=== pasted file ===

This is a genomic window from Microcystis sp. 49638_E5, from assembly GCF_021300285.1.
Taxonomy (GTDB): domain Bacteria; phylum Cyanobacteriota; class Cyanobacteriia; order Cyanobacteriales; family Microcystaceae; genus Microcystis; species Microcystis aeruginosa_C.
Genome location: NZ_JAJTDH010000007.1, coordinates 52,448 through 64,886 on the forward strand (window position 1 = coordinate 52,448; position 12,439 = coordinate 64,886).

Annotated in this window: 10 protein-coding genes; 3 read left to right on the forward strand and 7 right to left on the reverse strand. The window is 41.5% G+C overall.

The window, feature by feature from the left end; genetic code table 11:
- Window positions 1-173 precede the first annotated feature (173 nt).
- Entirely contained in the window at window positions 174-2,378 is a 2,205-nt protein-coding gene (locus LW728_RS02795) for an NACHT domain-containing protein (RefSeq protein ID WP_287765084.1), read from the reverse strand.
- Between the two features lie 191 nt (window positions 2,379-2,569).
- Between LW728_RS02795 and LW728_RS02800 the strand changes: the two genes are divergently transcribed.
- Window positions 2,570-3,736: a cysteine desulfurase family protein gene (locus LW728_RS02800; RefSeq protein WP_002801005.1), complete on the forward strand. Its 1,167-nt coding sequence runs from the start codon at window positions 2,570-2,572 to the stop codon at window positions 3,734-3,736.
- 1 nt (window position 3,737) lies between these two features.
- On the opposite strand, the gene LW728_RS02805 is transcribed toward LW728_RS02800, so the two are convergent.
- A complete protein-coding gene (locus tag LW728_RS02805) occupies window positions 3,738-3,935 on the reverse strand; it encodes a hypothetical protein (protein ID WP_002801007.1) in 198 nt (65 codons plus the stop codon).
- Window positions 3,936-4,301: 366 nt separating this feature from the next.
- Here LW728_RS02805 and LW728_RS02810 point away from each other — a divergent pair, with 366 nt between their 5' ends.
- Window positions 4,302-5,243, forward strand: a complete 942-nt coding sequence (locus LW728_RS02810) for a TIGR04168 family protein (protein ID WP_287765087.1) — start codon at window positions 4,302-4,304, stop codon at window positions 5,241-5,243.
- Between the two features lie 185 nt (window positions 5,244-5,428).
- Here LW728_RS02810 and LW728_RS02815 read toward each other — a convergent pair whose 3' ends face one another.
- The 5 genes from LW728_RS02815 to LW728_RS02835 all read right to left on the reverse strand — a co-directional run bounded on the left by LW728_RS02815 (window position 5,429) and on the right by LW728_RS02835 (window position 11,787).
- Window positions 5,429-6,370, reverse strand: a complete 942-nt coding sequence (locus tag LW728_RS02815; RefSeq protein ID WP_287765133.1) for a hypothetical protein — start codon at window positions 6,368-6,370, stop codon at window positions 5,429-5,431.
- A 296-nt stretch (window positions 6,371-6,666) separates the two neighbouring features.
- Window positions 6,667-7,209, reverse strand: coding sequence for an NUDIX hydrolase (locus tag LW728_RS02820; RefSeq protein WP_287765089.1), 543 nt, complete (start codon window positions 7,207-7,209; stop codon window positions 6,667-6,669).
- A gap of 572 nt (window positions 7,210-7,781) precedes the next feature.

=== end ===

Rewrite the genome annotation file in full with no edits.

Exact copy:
This is a genomic window from Microcystis sp. 49638_E5, from assembly GCF_021300285.1.
Taxonomy (GTDB): domain Bacteria; phylum Cyanobacteriota; class Cyanobacteriia; order Cyanobacteriales; family Microcystaceae; genus Microcystis; species Microcystis aeruginosa_C.
Genome location: NZ_JAJTDH010000007.1, coordinates 52,448 through 64,886 on the forward strand (window position 1 = coordinate 52,448; position 12,439 = coordinate 64,886).

Annotated in this window: 10 protein-coding genes; 3 read left to right on the forward strand and 7 right to left on the reverse strand. The window is 41.5% G+C overall.

The window, feature by feature from the left end; genetic code table 11:
- Window positions 1-173 precede the first annotated feature (173 nt).
- Entirely contained in the window at window positions 174-2,378 is a 2,205-nt protein-coding gene (locus LW728_RS02795) for an NACHT domain-containing protein (RefSeq protein ID WP_287765084.1), read from the reverse strand.
- Between the two features lie 191 nt (window positions 2,379-2,569).
- Between LW728_RS02795 and LW728_RS02800 the strand changes: the two genes are divergently transcribed.
- Window positions 2,570-3,736: a cysteine desulfurase family protein gene (locus LW728_RS02800; RefSeq protein WP_002801005.1), complete on the forward strand. Its 1,167-nt coding sequence runs from the start codon at window positions 2,570-2,572 to the stop codon at window positions 3,734-3,736.
- 1 nt (window position 3,737) lies between these two features.
- On the opposite strand, the gene LW728_RS02805 is transcribed toward LW728_RS02800, so the two are convergent.
- A complete protein-coding gene (locus tag LW728_RS02805) occupies window positions 3,738-3,935 on the reverse strand; it encodes a hypothetical protein (protein ID WP_002801007.1) in 198 nt (65 codons plus the stop codon).
- Window positions 3,936-4,301: 366 nt separating this feature from the next.
- Here LW728_RS02805 and LW728_RS02810 point away from each other — a divergent pair, with 366 nt between their 5' ends.
- Window positions 4,302-5,243, forward strand: a complete 942-nt coding sequence (locus LW728_RS02810) for a TIGR04168 family protein (protein ID WP_287765087.1) — start codon at window positions 4,302-4,304, stop codon at window positions 5,241-5,243.
- Between the two features lie 185 nt (window positions 5,244-5,428).
- Here LW728_RS02810 and LW728_RS02815 read toward each other — a convergent pair whose 3' ends face one another.
- The 5 genes from LW728_RS02815 to LW728_RS02835 all read right to left on the reverse strand — a co-directional run bounded on the left by LW728_RS02815 (window position 5,429) and on the right by LW728_RS02835 (window position 11,787).
- Window positions 5,429-6,370, reverse strand: a complete 942-nt coding sequence (locus tag LW728_RS02815; RefSeq protein ID WP_287765133.1) for a hypothetical protein — start codon at window positions 6,368-6,370, stop codon at window positions 5,429-5,431.
- A 296-nt stretch (window positions 6,371-6,666) separates the two neighbouring features.
- Window positions 6,667-7,209, reverse strand: coding sequence for an NUDIX hydrolase (locus tag LW728_RS02820; RefSeq protein WP_287765089.1), 543 nt, complete (start codon window positions 7,207-7,209; stop codon window positions 6,667-6,669).
- A gap of 572 nt (window positions 7,210-7,781) precedes the next feature.